Questions & Answers

winter footwear solved

I was thinking Steger Mukluks but the price is high for me and they really don't want you wearing them in rain conditions. Finally I came across great reviews for Chota Quicklace Mukluks. I happened upon a pair in the size I needed on Ebay and with shipping came in at a hundred bucks. Absolutely flat sole very wide with nice give to them if 2 pairs of socks are worn. I stood in the lake today draining water out of our paddle boats and no leaks. The only question remaining is traction on packed snow. May require Yaktraxs or similar if they prove too slippery.


Answers and Replies


For myself I know that I do not get cold easily and my feet usually overheat. This was a big concern regarding the Stegers. Previously I had Merrell Tundra boots which only have 200gms of Thinsulate I could be out all day in -40F with no issue of cold feet. With the Chotas I expect that if needed I can use heavier socks but we shall see. Standing in 40 degree water with just cotton sport socks in the boots while I emptied the boats my feet were nice and warm.


Those muluks look pretty dope. Thanks for posting and getting me looking for winter footwear again.

After some internet snooping I ended up buying the Chota High Top bootie:

1) I don't need super-warm. This is for around town, shoveling snow, hour-long walks. 2) I don't need knee-high. Would prefer a little higher than the High Top, but this suits my needs better. 3) Price - $24 includes shipping.

The high top's sole and last look the same to me as the Muluk...but who knows. Fit is always the biggest problem for me as I have straight, wide, thick, high-volume feet. Will report back in a few weeks.

I also just bought Smartwool Mocaroon: Tried on at REI but ordered from Zappos cause I wanted a different color. Store impressions: No-rise, thin 5-6mm hard rubber sole, straight boxy last, huge thick removable insole (thank god for shoes with removable insoles lol, only shoes I can get my foot into). Without insole fits well. Should work well for dry cold weather.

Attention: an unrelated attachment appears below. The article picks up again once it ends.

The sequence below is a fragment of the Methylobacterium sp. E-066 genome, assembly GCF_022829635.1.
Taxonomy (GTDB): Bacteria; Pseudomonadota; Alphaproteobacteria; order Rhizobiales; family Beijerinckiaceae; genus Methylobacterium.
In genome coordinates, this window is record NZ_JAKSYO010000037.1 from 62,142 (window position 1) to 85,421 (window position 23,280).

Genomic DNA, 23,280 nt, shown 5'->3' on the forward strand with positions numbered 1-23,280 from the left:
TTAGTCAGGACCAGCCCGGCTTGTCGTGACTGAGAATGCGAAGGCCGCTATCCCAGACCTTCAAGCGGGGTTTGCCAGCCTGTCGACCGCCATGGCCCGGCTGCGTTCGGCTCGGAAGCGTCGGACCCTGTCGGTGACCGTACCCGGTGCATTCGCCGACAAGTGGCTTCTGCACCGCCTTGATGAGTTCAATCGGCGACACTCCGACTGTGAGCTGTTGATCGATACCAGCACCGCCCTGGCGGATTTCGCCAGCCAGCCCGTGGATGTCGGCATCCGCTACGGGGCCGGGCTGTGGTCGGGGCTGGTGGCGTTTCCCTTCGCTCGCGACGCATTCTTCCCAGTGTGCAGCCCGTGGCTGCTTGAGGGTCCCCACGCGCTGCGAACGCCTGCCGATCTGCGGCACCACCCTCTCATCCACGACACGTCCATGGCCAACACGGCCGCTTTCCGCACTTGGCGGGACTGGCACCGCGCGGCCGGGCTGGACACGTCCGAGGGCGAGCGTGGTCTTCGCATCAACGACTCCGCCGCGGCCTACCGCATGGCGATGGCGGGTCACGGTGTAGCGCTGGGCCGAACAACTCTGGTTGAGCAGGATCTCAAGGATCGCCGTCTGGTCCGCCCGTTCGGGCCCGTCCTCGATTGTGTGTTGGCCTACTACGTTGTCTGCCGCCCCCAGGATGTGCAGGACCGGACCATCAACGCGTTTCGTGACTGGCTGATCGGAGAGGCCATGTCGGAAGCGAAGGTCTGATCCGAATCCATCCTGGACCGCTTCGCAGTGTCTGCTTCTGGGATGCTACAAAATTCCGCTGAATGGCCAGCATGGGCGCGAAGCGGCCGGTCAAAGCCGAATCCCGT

Last Winter I used: Sorel Manawan's with the insole removed. Plenty warm but in no way appropriate for wet weather. Pretty good on the minimalist front - super thin soles, shape/width good. Main issue is they move around on my feet a lot, and this feedback is a problem.

Sierra Designs Fireside Down Booties. SUPER WARM. Two downsides. 1) Horrible in wet weather. I know, they are slippers, but the sole attaches to upper about 2mm off ground, and this seam is not waterproof. So if there is ANY water on the ground, your feet will be soaked in 10 minutes. 2) Sole is very soft and squishy...which I despise. Thankfully sole is pretty thin (7mm?) so the softness is not a huge problem. Oh, and they look very goofy, think moon boots.


Glad the posting helped! I have size 11 4E's high arches and instep so I feel your pain finding a comfy shoe. Got the Quicklace Muks in size 12 and they are perfect. TOTALLY waterproof. Have been in the lake removing docks for the winter.For that purpose I have my goretex pants over the pants to act like hip waders. Barely feel them on. I can totally see you not needing the height for most of your use and being is malls would over heat in mine. I will have to come up with something for those few times I am neat one.


I can now update the cold useability of these boots. While working for 5 hours in -4c temps my feet never got cold wearing regular tune socks. We were doing construction work on the back of a cottage which did not require lots of moving, mostly shuffling in place and we were not doing enough physical activity to generate heat. My son was in snowmobile type boots that you can buy at Walmart and his toes were uncomfortably cold by the time we finished. I have done a couple hours work in -15c with no problems and also spent 2 hours in the lake breaking ice to move a dock. That was physical work so my feet got warm. These boots are incredibly comfortable I don't want to take them off when I come in and do not when in for lunch. I should mention however that there maybe steps required to "adjust" them when new. The sides up past the ankle bone have a heavy rubber panel to protect from tears. This area may not fit your ankle bone correctly when new and can be extremely pain for even short walks. Don't panic insert something wide into the boot, I used a 2x4, then use a heat gun or hair dryer to heat up the rubber panels on both sides. Leave the board in while it cools. This is tough rubber and my heat gun on high did not come close to melting the product so make sure to get it hot to the touch.

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